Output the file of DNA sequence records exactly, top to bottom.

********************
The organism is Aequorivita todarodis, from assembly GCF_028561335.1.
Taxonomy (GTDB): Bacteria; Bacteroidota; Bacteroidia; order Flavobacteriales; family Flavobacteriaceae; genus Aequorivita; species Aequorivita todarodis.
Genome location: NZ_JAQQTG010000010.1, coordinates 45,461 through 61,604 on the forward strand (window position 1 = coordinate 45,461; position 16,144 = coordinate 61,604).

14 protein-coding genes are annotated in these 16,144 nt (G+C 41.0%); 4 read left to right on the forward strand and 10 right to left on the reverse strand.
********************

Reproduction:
The organism is Aequorivita todarodis, from assembly GCF_028561335.1.
Taxonomy (GTDB): Bacteria; Bacteroidota; Bacteroidia; order Flavobacteriales; family Flavobacteriaceae; genus Aequorivita; species Aequorivita todarodis.
Genome location: NZ_JAQQTG010000010.1, coordinates 45,461 through 61,604 on the forward strand (window position 1 = coordinate 45,461; position 16,144 = coordinate 61,604).

14 protein-coding genes are annotated in these 16,144 nt (G+C 41.0%); 4 read left to right on the forward strand and 10 right to left on the reverse strand.